Loading articles...

Feds eye tax evasion crackdown that would share confidential information

Last Updated Mar 1, 2018 at 9:26 am PST

Finance Minister Bill Morneau gets an ovation after delivering the federal budget in the House of Commons in Ottawa on Tuesday, Feb.27, 2018. THE CANADIAN PRESS/Sean Kilpatrick
Summary

A change in the federal budget's annex could allow Canada to share an individual's tax information with foreign police

The Finance Minister says the goal of a change to a section of the budget would be to help with criminal investigations

TORONTO (NEWS 1130) – A buried section of the federal budget could mean foreign police organizations could gain access to Canadians’ personal and confidential tax information.

The federal finance minister says the government is considering new legislation¬†in a small section of the budget’s annex that would grant Vanada new powers to share tax information of individuals with foreign authorities.

While this is raising some privacy and legal concerns, Bill Morneau defended the change following a speech to a business crowd in Toronto.

“This sort of effort is one that’s advancing our cause of ensuring tax fairness and ensuring that we don’t have people doing things that might be quite inappropriate,” he says. “We can actually get at people who are moving money in ways that might be avoiding, or evading, taxes. This is particularly important around things like money laundering or terrorist financing.”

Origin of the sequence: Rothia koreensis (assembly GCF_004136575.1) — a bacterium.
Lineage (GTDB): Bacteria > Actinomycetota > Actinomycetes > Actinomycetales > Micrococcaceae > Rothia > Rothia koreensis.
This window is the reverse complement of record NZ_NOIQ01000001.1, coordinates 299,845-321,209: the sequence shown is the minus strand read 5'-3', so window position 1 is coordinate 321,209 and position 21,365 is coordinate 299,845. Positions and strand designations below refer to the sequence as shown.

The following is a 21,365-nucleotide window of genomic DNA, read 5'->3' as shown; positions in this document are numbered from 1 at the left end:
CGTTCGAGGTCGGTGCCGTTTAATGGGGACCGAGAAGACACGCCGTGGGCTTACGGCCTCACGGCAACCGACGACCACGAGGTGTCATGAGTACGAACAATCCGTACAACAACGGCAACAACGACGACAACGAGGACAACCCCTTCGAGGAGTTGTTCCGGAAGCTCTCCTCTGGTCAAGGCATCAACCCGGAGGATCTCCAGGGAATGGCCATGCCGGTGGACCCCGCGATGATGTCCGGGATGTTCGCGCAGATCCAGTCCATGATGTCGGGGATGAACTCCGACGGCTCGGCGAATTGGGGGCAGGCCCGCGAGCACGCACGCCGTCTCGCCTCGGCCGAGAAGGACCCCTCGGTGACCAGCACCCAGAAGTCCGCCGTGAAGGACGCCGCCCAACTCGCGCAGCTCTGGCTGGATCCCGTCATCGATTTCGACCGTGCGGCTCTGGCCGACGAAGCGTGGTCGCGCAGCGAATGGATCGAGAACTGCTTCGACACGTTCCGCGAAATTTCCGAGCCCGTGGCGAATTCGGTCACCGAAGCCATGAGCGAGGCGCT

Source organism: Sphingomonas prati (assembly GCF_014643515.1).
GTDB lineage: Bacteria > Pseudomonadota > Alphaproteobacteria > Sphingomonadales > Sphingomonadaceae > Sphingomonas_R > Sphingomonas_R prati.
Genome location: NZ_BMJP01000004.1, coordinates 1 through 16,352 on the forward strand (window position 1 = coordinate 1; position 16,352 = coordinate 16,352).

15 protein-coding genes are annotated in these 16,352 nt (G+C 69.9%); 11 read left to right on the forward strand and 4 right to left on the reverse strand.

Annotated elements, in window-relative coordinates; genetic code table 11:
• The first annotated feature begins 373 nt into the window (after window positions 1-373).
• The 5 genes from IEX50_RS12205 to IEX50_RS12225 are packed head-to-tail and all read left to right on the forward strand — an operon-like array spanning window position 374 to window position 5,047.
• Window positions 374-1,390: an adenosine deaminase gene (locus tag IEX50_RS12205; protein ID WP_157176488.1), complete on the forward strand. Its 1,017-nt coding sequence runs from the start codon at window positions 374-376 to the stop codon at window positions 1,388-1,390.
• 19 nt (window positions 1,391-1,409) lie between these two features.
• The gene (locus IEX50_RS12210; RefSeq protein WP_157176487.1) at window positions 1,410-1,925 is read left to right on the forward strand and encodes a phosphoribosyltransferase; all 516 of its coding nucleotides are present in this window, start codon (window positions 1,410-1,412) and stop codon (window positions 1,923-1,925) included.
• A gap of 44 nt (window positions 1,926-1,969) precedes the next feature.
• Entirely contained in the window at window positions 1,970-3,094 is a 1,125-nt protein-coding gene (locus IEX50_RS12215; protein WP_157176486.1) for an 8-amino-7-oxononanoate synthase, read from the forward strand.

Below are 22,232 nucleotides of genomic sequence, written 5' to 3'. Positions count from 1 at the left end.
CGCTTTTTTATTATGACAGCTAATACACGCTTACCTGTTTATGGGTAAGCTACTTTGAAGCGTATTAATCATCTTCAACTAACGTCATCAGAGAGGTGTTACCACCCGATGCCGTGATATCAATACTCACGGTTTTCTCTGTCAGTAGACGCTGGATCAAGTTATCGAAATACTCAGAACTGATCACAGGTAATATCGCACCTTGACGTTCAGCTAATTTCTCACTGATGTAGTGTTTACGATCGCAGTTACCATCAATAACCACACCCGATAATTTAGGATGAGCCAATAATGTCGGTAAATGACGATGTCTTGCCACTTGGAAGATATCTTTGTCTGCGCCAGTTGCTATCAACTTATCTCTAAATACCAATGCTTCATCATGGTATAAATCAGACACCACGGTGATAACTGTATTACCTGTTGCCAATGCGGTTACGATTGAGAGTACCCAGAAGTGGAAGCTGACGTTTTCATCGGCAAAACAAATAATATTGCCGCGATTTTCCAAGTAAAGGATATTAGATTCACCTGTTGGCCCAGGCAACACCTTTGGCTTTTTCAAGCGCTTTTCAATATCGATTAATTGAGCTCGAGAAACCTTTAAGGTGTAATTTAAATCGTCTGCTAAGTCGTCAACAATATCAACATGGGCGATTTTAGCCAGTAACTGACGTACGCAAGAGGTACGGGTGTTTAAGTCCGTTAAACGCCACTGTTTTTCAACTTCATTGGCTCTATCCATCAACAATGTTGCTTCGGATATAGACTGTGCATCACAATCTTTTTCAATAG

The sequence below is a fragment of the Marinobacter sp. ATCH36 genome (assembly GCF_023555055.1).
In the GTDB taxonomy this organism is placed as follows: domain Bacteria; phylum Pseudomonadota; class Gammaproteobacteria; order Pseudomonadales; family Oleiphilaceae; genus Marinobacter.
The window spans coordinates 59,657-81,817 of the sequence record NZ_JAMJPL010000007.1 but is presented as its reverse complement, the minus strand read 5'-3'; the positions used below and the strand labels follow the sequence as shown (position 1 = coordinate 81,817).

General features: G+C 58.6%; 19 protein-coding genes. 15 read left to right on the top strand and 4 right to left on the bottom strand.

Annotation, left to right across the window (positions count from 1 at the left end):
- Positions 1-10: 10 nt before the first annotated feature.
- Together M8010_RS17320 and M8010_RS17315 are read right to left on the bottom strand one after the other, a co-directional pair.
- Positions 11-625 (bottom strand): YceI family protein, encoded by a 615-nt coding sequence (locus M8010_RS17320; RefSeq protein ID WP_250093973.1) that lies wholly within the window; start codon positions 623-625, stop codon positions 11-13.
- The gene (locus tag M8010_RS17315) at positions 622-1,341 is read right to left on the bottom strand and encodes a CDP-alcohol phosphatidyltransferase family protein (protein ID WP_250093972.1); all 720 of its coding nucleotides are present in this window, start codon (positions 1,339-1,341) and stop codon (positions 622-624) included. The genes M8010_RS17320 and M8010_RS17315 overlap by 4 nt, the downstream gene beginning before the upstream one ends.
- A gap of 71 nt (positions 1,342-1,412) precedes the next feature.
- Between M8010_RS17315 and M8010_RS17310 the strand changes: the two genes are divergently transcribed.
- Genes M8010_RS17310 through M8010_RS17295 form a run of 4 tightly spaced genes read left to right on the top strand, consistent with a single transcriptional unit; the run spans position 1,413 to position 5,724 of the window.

Morneau did not detail how the government will ensure the privacy of Canadians is not infringed on, but says it is committed to making sure it is respectful of all Canadians’ freedoms and rights.

He says Canada already has a few mutual legal assistance international agreements that set reporting standards and help the country understand how Canadians move their money to other countries. Morneau explains the agreements have stemmed from concerns that some companies put their profits in countries offering low taxes and their revenues in places with higher taxes to reduce their tax implications.

Civil liberty groups have expressed concern, telling the CBC this could lead to someone’s personal information being passed on to countries that don’t have the same due process or constitutional protections as Canada.